Jim-E Stack has come a long way. Born and raised in the culturally rich environs of San Francisco, the now Brooklyn-based artist born James Harmon Stack cut his musical teeth on the drums at a young age. His true love was playing jazz in both his high school band and local groups, but it wasn’t until he entered the world of solo production at the tender age of 16 that he found the freedom necessary to write and record how he wanted. During 2008, he eagerly worked on hip-hop beats inspired by DJ Premier and J Dilla, coloring those sketches in Logic with bits of UK grime and Baltimore club sounds à la Blaqstarr and Karizma. Once he started sneaking into clubs in 2009, he uncovered the seeds of what would become the burgeoning producer we now know as Jim-E Stack, a journey which started with a set at SF’s renowned 222 Hyde from Fade to Mind boss Kingdom.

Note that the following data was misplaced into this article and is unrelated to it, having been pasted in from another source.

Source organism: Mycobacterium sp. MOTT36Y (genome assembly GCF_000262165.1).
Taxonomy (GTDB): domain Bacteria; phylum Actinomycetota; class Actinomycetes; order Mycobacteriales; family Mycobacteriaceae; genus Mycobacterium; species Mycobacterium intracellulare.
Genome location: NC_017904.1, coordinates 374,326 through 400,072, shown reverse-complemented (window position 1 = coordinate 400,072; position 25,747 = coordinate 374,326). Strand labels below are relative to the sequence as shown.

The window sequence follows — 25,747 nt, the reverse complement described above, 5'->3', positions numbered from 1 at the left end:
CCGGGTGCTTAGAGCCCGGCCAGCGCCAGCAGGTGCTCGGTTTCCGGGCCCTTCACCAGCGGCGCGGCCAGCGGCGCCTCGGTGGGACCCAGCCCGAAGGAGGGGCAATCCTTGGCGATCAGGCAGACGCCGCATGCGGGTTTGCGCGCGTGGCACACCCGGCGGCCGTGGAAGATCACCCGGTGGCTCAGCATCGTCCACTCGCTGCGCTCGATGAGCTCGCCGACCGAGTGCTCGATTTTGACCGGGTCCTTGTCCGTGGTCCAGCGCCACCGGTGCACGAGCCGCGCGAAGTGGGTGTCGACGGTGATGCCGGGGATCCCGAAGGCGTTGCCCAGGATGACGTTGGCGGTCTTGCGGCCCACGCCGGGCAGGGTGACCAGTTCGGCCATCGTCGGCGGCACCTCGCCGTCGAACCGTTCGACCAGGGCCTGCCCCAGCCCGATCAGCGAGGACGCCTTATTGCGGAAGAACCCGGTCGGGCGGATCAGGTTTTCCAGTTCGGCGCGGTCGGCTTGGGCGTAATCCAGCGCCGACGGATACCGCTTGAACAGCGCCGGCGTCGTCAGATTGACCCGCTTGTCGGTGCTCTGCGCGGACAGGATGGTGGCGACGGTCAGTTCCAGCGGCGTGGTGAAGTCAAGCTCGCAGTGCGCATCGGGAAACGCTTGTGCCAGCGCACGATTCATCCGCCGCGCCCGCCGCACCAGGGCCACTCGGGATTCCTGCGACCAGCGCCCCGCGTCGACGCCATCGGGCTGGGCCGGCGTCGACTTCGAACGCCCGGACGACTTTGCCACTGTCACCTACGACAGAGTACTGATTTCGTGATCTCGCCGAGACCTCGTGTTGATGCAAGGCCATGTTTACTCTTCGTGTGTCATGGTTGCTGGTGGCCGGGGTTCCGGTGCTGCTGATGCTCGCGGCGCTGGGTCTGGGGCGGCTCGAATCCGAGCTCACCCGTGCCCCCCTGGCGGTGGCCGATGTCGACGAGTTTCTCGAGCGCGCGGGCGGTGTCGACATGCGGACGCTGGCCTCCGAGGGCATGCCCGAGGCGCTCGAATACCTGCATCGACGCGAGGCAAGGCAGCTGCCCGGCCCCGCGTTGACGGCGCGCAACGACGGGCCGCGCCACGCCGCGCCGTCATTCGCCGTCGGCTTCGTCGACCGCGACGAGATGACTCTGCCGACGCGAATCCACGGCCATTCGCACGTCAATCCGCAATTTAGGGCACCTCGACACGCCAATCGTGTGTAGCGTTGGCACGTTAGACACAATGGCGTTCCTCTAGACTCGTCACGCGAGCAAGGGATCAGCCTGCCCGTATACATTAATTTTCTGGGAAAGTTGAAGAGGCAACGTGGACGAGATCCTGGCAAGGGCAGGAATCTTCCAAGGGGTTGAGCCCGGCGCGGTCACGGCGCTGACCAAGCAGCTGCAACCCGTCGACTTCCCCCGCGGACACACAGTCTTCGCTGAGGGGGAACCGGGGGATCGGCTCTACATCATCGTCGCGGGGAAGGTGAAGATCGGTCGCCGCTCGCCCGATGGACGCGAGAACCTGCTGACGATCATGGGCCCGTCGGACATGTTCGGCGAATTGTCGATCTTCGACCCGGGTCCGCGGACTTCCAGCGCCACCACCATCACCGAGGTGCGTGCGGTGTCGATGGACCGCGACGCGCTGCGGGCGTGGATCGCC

After moving from the West Coast to New Orleans, where he enrolled at Loyola University to study music technology and production, Jim-E Stack made his first splash with a bass-loaded version of Nguzunguzu’s “Mirage”, a well-received remix that eventually landed him his first official release. 2011’s Come Between EP was a bright and drum-focused offering that signaled the arrival of a viable production talent whose fresh perspective on club-ready music was lauded by DJs and tastemakers around the world. (BBC Radio 1 host Benji B went so far as to play the entire EP on his program for weeks before and after it was released.) It was an important moment for Stack, though it would also make for a serious obstacle in his creative journey’s next step: the debut album.
After moving to New York in summer of 2012, James quickly made friends with Shlohmo and his Wedidit crew, frequented the Lit City Raves at 285 Kent, and started the slow process of writing his first full-length record Tell Me I Belong LP, 10 diverse tracks representing the culmination of their creator’s musical experience thus far.